Explain to me exactly how your family becomes liable for loans they did not agree to--especially on your death, upon which federal student loans are forgiven anyway.
Yes, if it's a manufacturer's FFL (TFA didn't specify, but it seems to be the case from context), it does cover production of semi-automatic firearms as well as pump-action, bolt-action, revolvers, and most others. Machine guns are separate, being (as TFA notes) covered by the National Firearms Act, not the Gun Control Act. For right now, federally speaking, domestically-made semi-automatic firearms don't have any special or unique status. If Senator Feinstein gets her way, of course, that will change, but it's the case currently.
Simply put, you thought wrong. It also is not illegal to attempt suicide in the United States. If you attempt suicide, you can expect to be locked up, but that won't be because you broke the law--it'll be for your protection, and you'll be "locked up" in a hospital. And generally, that will be for no more than a few days.
Suicide is not a form of murder (murder by definition is the killing of another person, with certain other elements), nor is it illegal in any of the United States. Assisting someone else to commit suicide is illegal in most states, but suicide itself is not.
I suspect the poster you're replying to is actually talking about the money transfer services like Western Union, not true bank wire transfers. Wire transfers have to go into a bank account, and the ownership of that bank account is known (by the receiving bank, at least, if not by the sender). They're not used very often in the U.S., though, because they tend to be expensive--$25 to send, and $15 to receive, seem to be common fees, though they can vary.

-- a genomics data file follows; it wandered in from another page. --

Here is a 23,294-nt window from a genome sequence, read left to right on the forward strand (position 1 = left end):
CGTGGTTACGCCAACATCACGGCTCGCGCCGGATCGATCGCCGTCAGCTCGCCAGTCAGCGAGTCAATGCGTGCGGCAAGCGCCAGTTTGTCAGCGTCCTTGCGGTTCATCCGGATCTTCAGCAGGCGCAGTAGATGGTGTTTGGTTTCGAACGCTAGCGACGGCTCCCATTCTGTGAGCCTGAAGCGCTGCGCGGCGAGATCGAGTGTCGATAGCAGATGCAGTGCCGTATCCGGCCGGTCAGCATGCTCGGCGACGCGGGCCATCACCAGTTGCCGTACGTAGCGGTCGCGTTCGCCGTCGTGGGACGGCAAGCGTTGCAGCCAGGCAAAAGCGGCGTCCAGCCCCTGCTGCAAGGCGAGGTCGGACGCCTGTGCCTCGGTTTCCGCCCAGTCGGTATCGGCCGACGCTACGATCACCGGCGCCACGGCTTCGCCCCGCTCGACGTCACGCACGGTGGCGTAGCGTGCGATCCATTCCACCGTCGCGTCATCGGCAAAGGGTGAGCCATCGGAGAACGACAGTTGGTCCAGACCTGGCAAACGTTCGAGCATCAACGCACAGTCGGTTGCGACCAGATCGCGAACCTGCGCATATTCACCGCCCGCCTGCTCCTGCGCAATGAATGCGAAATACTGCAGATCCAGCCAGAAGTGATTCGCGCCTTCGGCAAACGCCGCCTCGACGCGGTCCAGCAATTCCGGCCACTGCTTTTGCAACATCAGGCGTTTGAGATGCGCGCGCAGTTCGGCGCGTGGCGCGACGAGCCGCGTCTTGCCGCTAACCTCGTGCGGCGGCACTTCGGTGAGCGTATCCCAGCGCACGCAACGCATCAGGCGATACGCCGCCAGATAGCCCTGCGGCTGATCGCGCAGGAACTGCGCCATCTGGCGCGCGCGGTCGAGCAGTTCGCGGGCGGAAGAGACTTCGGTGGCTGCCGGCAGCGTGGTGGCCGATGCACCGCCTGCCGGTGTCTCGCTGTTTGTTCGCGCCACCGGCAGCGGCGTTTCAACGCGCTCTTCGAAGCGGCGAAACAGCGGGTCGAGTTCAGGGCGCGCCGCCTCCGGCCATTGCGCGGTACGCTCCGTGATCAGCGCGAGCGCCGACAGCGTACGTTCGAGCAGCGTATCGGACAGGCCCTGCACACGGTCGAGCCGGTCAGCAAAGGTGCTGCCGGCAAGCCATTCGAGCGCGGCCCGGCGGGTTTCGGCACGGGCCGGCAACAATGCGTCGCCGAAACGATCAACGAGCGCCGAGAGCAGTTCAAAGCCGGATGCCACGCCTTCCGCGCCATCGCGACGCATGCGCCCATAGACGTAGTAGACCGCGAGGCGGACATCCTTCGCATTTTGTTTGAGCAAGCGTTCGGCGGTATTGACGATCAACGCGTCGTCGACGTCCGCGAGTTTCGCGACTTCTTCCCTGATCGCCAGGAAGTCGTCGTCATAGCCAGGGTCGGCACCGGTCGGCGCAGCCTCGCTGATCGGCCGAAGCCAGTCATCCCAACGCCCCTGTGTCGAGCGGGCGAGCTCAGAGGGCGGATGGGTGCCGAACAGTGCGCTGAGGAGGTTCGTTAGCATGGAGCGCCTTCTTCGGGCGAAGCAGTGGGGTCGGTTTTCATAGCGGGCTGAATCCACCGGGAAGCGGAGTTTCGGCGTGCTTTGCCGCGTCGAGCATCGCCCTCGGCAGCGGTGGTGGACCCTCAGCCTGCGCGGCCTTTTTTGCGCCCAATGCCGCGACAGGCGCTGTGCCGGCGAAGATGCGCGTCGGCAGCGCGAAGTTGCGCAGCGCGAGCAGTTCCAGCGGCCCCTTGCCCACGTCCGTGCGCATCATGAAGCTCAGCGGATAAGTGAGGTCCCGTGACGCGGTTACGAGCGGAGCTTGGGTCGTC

So if I were to dig up dirt on someone to damage their reputation, EVEN THOUGH true, I can be sued for libel because my intent wasn't to spread information necessary but to damage someone (the difference being the Halloween Documents vs your credit card details.
You're right, you can't be sued for libel in the U.S. for that. You can, however, be sued on one of the invasion of privacy torts (publication of private facts, most likely). Just because it's true doesn't mean that you have absolute license to print it.
That's why most banks will require a personal guarantee from the owners of a small corp/LLC.
No, the "merits" had already been decided--due to Spamhaus' default (for whatever reason, they didn't properly argue to the court that they weren't subject to its jurisdiction), e360 had already "won" on the merits. The only question remaining was how much harm they had suffered from Spamhaus' actions--and since they didn't produce any appropriate evidence on that subject, they were awarded $3.
Spamhaus almost certainly would have won on the merits, if they had competently argued them. Alternatively, they probably would have gotten the case dismissed for lack of personal jurisdiction, if they had competently argued that. As it was, they didn't competently argue anything until it was too late to avoid judgment against them.